The quantities of true Chrysler K-Cars in high-turnover self-service wrecking yards have been declining a bit in recent years, though I still see enough of them that I choose only the most interesting to photograph for this series. So far we’ve seen this “Hemi 2.6” ’81 Dodge Aries wagon, this ’83 Dodge Aries sedan, this ’85 Dodge 600 Turbo, and this ’88 Dodge Aries wagon, and today I’m adding a gold Aries sedan that has special significance for me.
My worst moment at the College for Creative Studies was during Portfolio Review: a presentation of one’s body of work since the beginning of the semester. So it comes as no surprise that my favorite parts of a LeMons race is judging the artistic(?) themes of the cheaty $500 race cars in attendance. Let’s combine the two for this quick vignette into an alternate world of automotive design: come up with a moderately creative theme, say or do something idiotic, make me laugh and perhaps I’ll forget about that fancy header…or those super cheaty shocks that supposedly “came with the car.”
Did you really think that car design ends in the studio?
What a long, strange trip it’s been for the TTAC Racing shirts! To begin with, they never made it to MSR Houston for the actual race, being left in a storage area by the folks who were prepping the car. The car itself never made it on track for the race. So this commemorates a race effort that, strictly speaking, never happened. It’s like having a shirt for the 1983 Corvette.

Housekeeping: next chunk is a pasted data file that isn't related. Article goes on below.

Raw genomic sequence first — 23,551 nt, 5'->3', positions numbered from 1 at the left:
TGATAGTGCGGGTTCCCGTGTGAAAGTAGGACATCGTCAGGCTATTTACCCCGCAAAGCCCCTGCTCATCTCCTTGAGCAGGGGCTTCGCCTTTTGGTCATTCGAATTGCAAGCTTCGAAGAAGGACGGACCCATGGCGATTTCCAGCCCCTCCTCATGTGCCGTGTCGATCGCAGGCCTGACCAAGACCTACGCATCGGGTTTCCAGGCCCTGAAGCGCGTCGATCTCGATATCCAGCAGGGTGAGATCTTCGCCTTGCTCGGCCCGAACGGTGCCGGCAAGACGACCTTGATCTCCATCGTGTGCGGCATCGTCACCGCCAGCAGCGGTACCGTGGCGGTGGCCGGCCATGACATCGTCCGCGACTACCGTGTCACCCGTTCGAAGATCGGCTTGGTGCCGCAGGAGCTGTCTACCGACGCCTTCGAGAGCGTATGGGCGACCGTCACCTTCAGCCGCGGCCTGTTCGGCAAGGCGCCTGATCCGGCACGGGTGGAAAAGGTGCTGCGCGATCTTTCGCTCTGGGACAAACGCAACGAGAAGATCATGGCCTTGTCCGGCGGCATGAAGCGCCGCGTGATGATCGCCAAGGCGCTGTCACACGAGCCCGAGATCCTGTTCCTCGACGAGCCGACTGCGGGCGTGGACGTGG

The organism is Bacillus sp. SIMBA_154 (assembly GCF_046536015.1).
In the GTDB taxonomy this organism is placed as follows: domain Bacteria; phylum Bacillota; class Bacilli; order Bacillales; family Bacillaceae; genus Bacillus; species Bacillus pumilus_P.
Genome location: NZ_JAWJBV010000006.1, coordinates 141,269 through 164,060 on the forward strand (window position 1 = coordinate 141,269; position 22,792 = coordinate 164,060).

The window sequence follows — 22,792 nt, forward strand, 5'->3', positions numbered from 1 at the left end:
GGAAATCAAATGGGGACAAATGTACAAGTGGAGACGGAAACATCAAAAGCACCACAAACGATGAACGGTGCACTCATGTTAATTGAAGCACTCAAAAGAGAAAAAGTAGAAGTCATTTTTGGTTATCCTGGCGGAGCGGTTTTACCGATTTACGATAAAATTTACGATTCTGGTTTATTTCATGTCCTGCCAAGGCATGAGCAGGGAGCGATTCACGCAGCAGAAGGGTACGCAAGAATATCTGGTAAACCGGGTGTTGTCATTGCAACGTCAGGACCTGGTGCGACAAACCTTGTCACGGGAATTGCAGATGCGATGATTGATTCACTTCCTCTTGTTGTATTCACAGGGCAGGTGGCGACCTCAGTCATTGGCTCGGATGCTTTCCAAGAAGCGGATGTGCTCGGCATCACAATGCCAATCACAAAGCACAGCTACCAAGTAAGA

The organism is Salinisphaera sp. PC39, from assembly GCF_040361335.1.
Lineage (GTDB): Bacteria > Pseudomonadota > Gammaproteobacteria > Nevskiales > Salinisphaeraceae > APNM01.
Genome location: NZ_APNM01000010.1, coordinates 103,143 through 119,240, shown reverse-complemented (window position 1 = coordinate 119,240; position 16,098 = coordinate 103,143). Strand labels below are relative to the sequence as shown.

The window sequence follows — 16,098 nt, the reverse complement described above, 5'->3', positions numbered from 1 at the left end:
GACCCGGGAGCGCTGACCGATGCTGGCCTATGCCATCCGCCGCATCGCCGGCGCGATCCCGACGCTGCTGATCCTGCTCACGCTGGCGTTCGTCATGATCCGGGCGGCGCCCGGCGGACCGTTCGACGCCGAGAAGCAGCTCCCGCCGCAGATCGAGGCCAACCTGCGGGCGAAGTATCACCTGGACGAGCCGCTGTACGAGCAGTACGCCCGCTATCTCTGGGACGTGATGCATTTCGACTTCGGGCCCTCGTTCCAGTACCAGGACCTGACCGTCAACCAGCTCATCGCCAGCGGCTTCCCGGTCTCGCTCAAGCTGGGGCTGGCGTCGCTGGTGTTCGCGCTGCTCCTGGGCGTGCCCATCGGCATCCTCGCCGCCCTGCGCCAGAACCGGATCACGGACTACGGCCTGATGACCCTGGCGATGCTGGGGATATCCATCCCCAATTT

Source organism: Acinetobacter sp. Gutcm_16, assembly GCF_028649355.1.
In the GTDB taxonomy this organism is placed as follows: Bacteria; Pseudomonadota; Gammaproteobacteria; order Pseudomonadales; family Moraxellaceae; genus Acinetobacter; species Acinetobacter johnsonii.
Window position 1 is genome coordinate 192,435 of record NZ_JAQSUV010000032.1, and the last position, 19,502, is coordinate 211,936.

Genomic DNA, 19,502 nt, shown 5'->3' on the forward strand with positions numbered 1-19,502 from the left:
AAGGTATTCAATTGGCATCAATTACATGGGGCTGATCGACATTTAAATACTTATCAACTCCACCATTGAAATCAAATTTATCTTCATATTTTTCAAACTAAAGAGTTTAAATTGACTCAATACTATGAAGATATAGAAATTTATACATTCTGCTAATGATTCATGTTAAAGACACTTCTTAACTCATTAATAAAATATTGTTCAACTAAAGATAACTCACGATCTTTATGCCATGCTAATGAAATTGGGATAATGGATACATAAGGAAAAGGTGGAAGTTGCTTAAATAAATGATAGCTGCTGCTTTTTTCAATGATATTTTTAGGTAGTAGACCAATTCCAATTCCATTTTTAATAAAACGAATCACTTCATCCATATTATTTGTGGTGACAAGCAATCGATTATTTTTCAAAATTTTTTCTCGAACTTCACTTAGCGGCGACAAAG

Which makes them either worthless or highly valuable. If the latter were the case, they’d be on eBay like, right freaking now. Since it’s the former, we’re raising the stakes.
The Truth About Cars has long had an explicit editorial policy and tradition of not covering motorsports.
However, nobody ever said that we couldn’t go racing ourselves. For the first time in the site’s history, TTAC will be fielding a race team. And because we love our readers, we’re having a T-shirt made to commemorate the
disaster occasion, and we will be giving those T-shirts away to our commenters.